7. Belle Isle Beach

Belle Isle Historic Park
Belle Isle Historic Park

Highlight: Signature beach made of flat rocks instead of sand.

For a truly unusual "beach" experience in Virginia, Belle Isle Beach in Richmond is tops. It is considered an urban beach because instead of sand and ocean waves, it has natural flat rocks that the locals love to use for lying in the sun.

While swimming is not advised because of the swift rapids, it is a great option if you just want to be around water and dip your feet in to cool off. The landscape around Belle Isle Beach has cliffs and small, calm shallow pools of water.

Belle Isle Beach is located in the middle of Belle Isle Historic Park in downtown Richmond. It is a nice option if you do not have the time to devote to driving to the ocean and spending the day.

The park itself is a 54-acre island that was once a Native American fishing village. In addition to the spectacular urban beach, there are hiking trails and some historic locations to visit.

8. Ocean View Beach

Ocean View Beach
Ocean View Beach

Highlight: Ocean View Pier is a popular spot for fishing and people-watching.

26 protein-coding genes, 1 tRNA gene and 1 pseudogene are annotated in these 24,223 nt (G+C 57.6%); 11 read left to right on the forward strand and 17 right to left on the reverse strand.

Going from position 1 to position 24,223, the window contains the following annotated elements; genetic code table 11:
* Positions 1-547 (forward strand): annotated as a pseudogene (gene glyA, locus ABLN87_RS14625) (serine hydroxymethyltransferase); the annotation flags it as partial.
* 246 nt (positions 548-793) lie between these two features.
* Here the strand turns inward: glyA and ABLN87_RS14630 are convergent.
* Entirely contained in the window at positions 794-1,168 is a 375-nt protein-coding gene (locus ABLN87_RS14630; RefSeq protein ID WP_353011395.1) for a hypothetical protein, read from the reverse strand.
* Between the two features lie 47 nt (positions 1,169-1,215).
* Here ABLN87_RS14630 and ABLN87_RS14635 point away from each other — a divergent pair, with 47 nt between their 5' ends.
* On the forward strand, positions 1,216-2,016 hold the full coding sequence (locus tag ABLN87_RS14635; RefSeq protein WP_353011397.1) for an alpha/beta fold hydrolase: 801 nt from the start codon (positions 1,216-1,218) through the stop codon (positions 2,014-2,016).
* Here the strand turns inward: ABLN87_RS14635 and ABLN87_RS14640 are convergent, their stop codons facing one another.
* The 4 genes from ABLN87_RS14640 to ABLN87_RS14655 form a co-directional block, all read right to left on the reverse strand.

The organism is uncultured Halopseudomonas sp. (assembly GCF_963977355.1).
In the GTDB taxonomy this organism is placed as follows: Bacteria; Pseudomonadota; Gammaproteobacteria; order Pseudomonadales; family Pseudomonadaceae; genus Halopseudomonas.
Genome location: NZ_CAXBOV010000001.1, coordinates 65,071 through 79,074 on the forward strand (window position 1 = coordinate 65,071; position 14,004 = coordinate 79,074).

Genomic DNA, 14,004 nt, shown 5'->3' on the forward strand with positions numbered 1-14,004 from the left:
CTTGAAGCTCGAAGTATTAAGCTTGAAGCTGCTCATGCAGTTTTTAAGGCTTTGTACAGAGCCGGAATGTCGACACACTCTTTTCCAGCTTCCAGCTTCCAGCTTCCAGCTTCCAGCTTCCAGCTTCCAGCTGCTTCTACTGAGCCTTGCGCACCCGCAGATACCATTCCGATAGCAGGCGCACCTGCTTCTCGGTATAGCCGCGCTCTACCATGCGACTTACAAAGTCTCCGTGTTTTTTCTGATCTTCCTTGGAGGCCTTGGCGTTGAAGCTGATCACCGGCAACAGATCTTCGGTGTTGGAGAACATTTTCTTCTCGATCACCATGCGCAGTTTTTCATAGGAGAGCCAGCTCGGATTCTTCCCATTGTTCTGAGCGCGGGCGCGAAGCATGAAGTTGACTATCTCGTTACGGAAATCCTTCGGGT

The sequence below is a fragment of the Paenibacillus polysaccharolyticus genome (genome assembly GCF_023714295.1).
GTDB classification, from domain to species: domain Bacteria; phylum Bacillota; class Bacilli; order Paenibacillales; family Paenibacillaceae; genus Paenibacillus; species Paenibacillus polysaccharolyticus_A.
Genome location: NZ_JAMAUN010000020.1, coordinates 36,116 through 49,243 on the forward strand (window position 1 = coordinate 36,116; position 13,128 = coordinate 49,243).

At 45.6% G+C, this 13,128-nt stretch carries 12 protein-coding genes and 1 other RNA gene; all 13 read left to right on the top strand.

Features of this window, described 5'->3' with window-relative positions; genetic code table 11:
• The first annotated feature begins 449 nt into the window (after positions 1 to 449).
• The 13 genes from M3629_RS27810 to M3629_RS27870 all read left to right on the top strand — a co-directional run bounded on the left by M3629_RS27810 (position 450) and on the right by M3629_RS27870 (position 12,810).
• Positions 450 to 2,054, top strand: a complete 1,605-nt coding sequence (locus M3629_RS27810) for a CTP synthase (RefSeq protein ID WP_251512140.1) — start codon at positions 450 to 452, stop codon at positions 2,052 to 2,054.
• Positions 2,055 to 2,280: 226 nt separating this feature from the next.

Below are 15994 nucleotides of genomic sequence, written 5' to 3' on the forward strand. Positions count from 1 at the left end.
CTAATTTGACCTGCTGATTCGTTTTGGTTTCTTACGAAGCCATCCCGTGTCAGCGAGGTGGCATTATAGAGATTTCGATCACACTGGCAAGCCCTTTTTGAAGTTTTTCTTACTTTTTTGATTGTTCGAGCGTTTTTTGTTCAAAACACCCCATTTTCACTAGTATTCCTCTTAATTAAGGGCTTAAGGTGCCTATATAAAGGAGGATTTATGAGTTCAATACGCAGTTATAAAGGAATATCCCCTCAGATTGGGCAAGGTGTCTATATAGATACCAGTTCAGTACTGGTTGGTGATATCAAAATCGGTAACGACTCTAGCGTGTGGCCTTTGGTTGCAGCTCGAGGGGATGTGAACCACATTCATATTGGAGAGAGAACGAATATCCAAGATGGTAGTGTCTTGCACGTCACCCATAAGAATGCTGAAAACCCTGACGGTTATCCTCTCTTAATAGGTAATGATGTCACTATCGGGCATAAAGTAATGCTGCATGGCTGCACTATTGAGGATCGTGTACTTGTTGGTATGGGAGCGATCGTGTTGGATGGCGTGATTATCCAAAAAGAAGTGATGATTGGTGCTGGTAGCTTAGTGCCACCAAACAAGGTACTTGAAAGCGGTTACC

Ocean View Beach in Norfolk is actually a 7.5-mile stretch that is made up of a series of beaches. There's plenty of coastline for sunbathing, swimming, beachcombing, and building sandcastles.

It is easy to find a nice public beach if you want the convenience of parking, restaurants, beach access, lodging, and swimming all in close proximity. The nearby Ocean View Park has a bathhouse and picnic tables if you plan to make a full day at the beach.

There are fishing piers and tackle rentals available if you want to fish. If not, the Ocean View piers will offer some of the best Norfolk people-watching you can find.

9. Jamestown Beach

Dusk at Jamestown Beach
Dusk at Jamestown Beach

Highlight: The beach is close to some of Virginia's top historic sites.

One of the best-kept beach secrets in Virginia is Jamestown Beach, located close to the historic Jamestown Settlement and other attractions in Williamsburg. There is a beachfront park with conveniences like concessions, a pier, picnic areas, restrooms, and shaded areas. It is a family-friendly beach with lagoons and a nice park when you need time out of the sun.

Jamestown Beach is a perfect add-on option if you are already visiting Historic Jamestowne or Busch Gardens Williamsburg. The park does charge non-residents a small day-fee for access.

10. Kerr Lake

Kerr Lake
Kerr Lake

Highlight: Virginia's largest lake, with water recreation including swimming, sailing, and boating